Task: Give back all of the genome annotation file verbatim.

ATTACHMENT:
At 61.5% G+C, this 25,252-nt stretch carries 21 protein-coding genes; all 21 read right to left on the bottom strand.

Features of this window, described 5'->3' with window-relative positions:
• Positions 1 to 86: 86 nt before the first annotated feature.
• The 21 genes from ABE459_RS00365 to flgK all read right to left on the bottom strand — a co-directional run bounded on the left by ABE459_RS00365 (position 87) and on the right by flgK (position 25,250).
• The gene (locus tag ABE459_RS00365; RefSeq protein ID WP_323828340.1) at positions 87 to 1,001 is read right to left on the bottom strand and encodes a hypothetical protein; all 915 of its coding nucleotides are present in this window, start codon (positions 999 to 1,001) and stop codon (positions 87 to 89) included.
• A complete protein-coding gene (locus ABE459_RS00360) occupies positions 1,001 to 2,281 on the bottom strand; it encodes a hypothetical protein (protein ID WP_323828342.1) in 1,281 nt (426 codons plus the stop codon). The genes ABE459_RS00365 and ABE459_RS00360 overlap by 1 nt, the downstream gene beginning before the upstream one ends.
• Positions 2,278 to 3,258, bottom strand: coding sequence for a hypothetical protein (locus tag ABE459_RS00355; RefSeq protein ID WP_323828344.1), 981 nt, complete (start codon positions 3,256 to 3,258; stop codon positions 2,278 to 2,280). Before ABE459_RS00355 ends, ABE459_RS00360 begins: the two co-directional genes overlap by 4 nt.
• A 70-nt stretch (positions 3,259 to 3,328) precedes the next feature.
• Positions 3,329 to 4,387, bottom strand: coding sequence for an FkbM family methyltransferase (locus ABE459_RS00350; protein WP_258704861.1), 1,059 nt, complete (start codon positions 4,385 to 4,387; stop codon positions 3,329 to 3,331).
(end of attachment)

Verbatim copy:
At 61.5% G+C, this 25,252-nt stretch carries 21 protein-coding genes; all 21 read right to left on the bottom strand.

Features of this window, described 5'->3' with window-relative positions:
• Positions 1 to 86: 86 nt before the first annotated feature.
• The 21 genes from ABE459_RS00365 to flgK all read right to left on the bottom strand — a co-directional run bounded on the left by ABE459_RS00365 (position 87) and on the right by flgK (position 25,250).
• The gene (locus tag ABE459_RS00365; RefSeq protein ID WP_323828340.1) at positions 87 to 1,001 is read right to left on the bottom strand and encodes a hypothetical protein; all 915 of its coding nucleotides are present in this window, start codon (positions 999 to 1,001) and stop codon (positions 87 to 89) included.
• A complete protein-coding gene (locus ABE459_RS00360) occupies positions 1,001 to 2,281 on the bottom strand; it encodes a hypothetical protein (protein ID WP_323828342.1) in 1,281 nt (426 codons plus the stop codon). The genes ABE459_RS00365 and ABE459_RS00360 overlap by 1 nt, the downstream gene beginning before the upstream one ends.
• Positions 2,278 to 3,258, bottom strand: coding sequence for a hypothetical protein (locus tag ABE459_RS00355; RefSeq protein ID WP_323828344.1), 981 nt, complete (start codon positions 3,256 to 3,258; stop codon positions 2,278 to 2,280). Before ABE459_RS00355 ends, ABE459_RS00360 begins: the two co-directional genes overlap by 4 nt.
• A 70-nt stretch (positions 3,259 to 3,328) precedes the next feature.
• Positions 3,329 to 4,387, bottom strand: coding sequence for an FkbM family methyltransferase (locus ABE459_RS00350; protein WP_258704861.1), 1,059 nt, complete (start codon positions 4,385 to 4,387; stop codon positions 3,329 to 3,331).